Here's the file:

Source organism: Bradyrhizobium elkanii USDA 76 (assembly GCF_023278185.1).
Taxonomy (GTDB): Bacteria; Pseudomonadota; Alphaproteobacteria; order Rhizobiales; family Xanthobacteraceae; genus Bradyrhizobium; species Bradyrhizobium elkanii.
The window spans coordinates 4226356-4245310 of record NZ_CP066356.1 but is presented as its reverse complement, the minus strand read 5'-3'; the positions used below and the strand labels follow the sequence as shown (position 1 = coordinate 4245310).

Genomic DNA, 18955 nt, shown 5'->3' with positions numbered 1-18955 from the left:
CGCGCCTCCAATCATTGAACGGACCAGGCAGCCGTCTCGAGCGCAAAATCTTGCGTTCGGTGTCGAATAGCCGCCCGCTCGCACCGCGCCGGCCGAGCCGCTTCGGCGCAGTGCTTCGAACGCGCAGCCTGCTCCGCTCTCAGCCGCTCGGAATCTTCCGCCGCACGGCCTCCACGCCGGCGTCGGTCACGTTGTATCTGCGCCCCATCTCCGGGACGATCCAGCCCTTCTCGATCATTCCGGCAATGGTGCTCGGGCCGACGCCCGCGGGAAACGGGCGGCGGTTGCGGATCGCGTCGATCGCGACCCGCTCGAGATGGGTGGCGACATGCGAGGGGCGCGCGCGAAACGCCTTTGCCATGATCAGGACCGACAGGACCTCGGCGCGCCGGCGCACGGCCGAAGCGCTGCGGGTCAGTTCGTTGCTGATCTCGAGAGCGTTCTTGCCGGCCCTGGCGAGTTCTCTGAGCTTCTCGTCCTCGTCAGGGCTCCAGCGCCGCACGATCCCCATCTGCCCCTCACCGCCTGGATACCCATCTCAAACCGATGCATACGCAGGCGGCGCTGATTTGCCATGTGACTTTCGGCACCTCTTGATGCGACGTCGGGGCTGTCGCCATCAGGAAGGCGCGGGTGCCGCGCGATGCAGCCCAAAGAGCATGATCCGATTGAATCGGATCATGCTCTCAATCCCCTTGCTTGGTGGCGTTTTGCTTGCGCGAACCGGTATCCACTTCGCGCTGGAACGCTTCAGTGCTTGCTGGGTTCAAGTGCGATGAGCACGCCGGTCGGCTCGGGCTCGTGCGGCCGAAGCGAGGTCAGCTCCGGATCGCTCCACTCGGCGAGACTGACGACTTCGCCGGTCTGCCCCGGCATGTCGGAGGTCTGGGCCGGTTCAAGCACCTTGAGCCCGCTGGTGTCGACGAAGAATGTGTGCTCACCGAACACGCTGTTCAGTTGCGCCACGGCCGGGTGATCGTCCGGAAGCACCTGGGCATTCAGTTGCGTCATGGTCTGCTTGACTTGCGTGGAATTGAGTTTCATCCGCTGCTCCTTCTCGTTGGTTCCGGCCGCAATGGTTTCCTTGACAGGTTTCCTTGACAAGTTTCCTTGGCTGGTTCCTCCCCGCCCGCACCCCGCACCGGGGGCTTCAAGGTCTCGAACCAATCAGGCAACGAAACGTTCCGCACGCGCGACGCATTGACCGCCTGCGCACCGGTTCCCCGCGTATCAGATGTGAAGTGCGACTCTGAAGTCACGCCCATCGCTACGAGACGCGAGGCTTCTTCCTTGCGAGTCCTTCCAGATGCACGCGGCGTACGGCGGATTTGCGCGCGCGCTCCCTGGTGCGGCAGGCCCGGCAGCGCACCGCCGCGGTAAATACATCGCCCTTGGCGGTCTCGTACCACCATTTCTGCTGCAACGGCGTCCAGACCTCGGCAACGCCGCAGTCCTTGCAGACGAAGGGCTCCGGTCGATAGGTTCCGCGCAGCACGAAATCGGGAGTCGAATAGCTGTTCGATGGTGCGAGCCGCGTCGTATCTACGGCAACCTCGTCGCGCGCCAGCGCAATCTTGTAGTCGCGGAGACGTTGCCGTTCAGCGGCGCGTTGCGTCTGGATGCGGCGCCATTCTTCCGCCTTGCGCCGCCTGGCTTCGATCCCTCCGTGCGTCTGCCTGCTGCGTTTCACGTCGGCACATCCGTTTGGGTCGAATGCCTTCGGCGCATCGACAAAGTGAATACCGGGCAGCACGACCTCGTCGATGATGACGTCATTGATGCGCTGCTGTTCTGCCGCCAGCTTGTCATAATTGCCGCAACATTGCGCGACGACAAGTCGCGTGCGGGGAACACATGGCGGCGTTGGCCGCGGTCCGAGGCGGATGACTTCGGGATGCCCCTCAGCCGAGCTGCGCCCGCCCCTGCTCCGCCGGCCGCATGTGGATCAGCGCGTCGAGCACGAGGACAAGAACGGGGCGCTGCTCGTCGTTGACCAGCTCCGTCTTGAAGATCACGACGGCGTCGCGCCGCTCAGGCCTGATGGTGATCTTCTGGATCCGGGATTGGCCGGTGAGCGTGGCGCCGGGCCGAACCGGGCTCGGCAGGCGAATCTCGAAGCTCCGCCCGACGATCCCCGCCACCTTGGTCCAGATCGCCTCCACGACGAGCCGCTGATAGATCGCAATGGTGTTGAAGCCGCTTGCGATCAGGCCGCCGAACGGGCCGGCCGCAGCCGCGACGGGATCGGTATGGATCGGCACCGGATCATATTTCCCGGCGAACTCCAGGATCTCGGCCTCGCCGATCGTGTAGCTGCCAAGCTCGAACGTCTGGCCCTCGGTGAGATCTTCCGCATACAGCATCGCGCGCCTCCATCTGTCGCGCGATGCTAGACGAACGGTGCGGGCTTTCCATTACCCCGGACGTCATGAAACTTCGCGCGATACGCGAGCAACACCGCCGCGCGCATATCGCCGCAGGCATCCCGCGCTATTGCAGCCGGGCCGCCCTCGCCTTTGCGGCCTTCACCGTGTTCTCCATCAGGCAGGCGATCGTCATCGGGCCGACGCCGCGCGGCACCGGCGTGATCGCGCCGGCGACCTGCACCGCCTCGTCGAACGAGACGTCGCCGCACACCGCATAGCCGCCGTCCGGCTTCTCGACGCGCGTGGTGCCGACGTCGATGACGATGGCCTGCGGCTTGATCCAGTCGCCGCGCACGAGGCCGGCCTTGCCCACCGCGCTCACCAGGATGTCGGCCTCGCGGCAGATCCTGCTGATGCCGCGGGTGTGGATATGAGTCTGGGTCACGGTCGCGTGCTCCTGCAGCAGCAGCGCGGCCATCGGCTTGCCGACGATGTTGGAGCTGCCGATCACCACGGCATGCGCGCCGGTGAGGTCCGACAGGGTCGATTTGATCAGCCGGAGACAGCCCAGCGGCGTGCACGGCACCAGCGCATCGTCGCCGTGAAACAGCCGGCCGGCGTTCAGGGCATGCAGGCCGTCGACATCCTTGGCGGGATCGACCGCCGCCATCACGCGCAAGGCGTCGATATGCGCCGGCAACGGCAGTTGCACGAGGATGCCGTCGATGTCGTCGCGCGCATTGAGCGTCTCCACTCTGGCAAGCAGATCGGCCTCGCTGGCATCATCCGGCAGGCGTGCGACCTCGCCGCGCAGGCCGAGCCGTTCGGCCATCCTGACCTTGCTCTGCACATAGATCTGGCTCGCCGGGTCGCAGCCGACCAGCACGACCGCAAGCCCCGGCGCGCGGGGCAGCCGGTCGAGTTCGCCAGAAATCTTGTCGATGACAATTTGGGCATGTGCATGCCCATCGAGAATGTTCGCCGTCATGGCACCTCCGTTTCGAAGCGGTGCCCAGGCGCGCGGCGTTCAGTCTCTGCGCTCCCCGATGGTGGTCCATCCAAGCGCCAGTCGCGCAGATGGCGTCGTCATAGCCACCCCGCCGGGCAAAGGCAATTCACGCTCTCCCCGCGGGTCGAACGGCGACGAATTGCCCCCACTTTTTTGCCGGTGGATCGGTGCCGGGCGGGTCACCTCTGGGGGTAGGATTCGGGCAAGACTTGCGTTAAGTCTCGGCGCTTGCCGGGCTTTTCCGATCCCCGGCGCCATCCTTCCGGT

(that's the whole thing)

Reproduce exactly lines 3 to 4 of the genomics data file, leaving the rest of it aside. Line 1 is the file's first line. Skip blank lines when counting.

The window spans coordinates 4226356-4245310 of record NZ_CP066356.1 but is presented as its reverse complement, the minus strand read 5'-3'; the positions used below and the strand labels follow the sequence as shown (position 1 = coordinate 4245310).

Genomic DNA, 18955 nt, shown 5'->3' with positions numbered 1-18955 from the left: